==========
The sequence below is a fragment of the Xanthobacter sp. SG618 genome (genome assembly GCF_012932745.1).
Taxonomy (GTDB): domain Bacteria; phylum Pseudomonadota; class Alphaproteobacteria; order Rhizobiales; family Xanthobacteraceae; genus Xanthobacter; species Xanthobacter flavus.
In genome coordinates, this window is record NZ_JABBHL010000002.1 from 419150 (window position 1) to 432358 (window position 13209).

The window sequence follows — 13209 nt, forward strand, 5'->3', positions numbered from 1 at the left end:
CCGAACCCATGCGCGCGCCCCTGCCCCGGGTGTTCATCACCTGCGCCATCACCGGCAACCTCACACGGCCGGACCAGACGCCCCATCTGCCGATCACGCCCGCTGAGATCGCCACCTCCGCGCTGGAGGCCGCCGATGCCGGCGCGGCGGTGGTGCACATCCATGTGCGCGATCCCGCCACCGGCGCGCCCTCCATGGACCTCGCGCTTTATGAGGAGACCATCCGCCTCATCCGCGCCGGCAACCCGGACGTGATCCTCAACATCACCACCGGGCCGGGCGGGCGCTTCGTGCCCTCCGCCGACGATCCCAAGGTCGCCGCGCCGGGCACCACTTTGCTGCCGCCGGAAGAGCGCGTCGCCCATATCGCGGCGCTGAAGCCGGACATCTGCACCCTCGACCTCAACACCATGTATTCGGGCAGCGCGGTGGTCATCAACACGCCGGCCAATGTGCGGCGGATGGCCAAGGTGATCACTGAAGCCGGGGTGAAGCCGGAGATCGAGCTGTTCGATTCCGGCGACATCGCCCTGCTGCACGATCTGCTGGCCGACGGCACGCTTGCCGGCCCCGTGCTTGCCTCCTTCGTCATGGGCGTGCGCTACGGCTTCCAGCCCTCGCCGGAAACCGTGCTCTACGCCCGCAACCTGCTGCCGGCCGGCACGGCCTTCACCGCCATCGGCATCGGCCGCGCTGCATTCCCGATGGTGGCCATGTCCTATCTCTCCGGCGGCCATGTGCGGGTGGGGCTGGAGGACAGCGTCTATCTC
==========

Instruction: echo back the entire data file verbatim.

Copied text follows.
The sequence below is a fragment of the Xanthobacter sp. SG618 genome (genome assembly GCF_012932745.1).
Taxonomy (GTDB): domain Bacteria; phylum Pseudomonadota; class Alphaproteobacteria; order Rhizobiales; family Xanthobacteraceae; genus Xanthobacter; species Xanthobacter flavus.
In genome coordinates, this window is record NZ_JABBHL010000002.1 from 419150 (window position 1) to 432358 (window position 13209).

The window sequence follows — 13209 nt, forward strand, 5'->3', positions numbered from 1 at the left end:
CCGAACCCATGCGCGCGCCCCTGCCCCGGGTGTTCATCACCTGCGCCATCACCGGCAACCTCACACGGCCGGACCAGACGCCCCATCTGCCGATCACGCCCGCTGAGATCGCCACCTCCGCGCTGGAGGCCGCCGATGCCGGCGCGGCGGTGGTGCACATCCATGTGCGCGATCCCGCCACCGGCGCGCCCTCCATGGACCTCGCGCTTTATGAGGAGACCATCCGCCTCATCCGCGCCGGCAACCCGGACGTGATCCTCAACATCACCACCGGGCCGGGCGGGCGCTTCGTGCCCTCCGCCGACGATCCCAAGGTCGCCGCGCCGGGCACCACTTTGCTGCCGCCGGAAGAGCGCGTCGCCCATATCGCGGCGCTGAAGCCGGACATCTGCACCCTCGACCTCAACACCATGTATTCGGGCAGCGCGGTGGTCATCAACACGCCGGCCAATGTGCGGCGGATGGCCAAGGTGATCACTGAAGCCGGGGTGAAGCCGGAGATCGAGCTGTTCGATTCCGGCGACATCGCCCTGCTGCACGATCTGCTGGCCGACGGCACGCTTGCCGGCCCCGTGCTTGCCTCCTTCGTCATGGGCGTGCGCTACGGCTTCCAGCCCTCGCCGGAAACCGTGCTCTACGCCCGCAACCTGCTGCCGGCCGGCACGGCCTTCACCGCCATCGGCATCGGCCGCGCTGCATTCCCGATGGTGGCCATGTCCTATCTCTCCGGCGGCCATGTGCGGGTGGGGCTGGAGGACAGCGTCTATCTC